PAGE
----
More agencies prepare cyberprotection plans

22 agencies will participate

To ensure that the nation’s systems are safe from cyberterrorism, the
administration will demand detailed security plans from eight more agencies.

It expects plans next month from 14 agencies for the infrastructure protection effort.

The administration last week unveiled its plan to require additional agency
participation. Government officials talked about the project at a computer security
seminar sponsored by the General Services Administration and the Chief Information Officer
Council’s Security Committee.

The additional agencies will get formal notice in a few weeks from Richard Clarke, the
national coordinator for security, critical infrastructure and counterterrorism, said
Thomas R. Burke, GSA’s chief infrastructure assurance officer.

“As the president has directed, the federal government should be the model. Right
now we are a model. We’re a model of what not to do,” Clarke said.

The additional agencies, known as Tier 2 agencies, join the 14 Tier 1 agencies that the
White House already assigned responsibilities.

Tier 1 agencies must complete vulnerability surveys by next month; Tier 2 agencies have
until February to do their vulnerability surveys, Burke said.

Delineating Tier 1 and Tier 2 agencies means that remaining agencies will not be
required to detail their security plans under Presidential Decision Directive 63.

The directive previously was viewed as a governmentwide mandate. “There was some
confusion among agencies about which ones were covered,” said Jeffrey Hunker,
director of the administration’s Critical Infrastructure Assurance Office. By
identifying the Tier 1 and Tier 2 agencies, CIAO can focus on the most critical agencies,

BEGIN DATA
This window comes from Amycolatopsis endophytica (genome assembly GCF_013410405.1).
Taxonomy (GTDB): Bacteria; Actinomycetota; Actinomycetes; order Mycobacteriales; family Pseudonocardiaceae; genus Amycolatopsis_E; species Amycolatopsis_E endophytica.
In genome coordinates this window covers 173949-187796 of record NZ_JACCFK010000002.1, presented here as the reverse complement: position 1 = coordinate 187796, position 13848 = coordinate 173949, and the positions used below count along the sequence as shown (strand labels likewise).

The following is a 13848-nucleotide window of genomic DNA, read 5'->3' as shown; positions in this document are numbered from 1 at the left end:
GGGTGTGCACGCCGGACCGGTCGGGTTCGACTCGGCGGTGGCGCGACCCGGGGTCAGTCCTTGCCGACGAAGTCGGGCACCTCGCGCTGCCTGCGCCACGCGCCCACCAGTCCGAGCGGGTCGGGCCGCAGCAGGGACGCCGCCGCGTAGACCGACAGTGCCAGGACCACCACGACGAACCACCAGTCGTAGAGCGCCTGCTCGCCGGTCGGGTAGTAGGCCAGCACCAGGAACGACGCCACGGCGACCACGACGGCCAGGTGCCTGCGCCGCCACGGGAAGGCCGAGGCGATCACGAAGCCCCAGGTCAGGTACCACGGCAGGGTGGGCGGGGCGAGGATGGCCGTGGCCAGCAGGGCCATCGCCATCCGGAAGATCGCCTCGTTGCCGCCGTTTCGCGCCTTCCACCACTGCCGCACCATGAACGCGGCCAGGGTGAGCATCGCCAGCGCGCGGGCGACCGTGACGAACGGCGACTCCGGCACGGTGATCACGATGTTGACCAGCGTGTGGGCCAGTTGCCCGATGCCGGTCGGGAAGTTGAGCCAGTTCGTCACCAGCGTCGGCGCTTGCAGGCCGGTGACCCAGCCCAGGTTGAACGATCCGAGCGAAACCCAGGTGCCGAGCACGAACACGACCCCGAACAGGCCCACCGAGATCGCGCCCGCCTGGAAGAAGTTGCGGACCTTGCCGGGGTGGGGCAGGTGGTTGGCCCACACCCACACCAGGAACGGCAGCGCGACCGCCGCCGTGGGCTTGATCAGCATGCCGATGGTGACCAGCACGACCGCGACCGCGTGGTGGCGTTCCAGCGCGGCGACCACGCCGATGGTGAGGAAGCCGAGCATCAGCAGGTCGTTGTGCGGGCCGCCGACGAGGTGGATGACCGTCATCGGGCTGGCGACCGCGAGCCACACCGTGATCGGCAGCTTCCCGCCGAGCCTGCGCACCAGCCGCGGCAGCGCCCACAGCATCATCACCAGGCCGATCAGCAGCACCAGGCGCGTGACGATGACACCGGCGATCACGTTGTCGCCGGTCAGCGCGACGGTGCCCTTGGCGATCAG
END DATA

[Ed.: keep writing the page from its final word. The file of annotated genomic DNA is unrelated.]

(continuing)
he said.

“We are encouraging those agencies [not identified] to take the same
actions—to develop their plans,” Hunker said. “We’re not requiring
them to do it.”

At the seminar last week, Clarke made a dramatic call for agencies to act. “I know
none of you need additional work, especially work that might highlight your
vulnerabilities,” he said. “But you’re being asked to define the
defenses—the defenses against the next war.”

CIAO, the organization that is responsible for implementing a plan to protect the
nation’s critical infrastructures, has made a dozen agencies responsible for specific
areas. The Treasury Department, for example, is working with the banking and finance
community to ensure that they have a plan to deal with cyberattacks.

Burke said GSA and CIAO are assembling a team of security experts to help agencies
formulate security plans. The team will include government security experts on loan from
their agencies for at least 120 days, he said.

GSA is also in the final stages of developing a basic security plan and vulnerability
assessment to help agencies, Burke said. Agencies should use existing documentation for
their plans such as internal and General Accounting Office audits, he said.

Hunker also suggested that agencies use knowledge gained from their year 2000 work to
build security plans. For instance, agencies have inventoried their mission-critical
systems, he said.   


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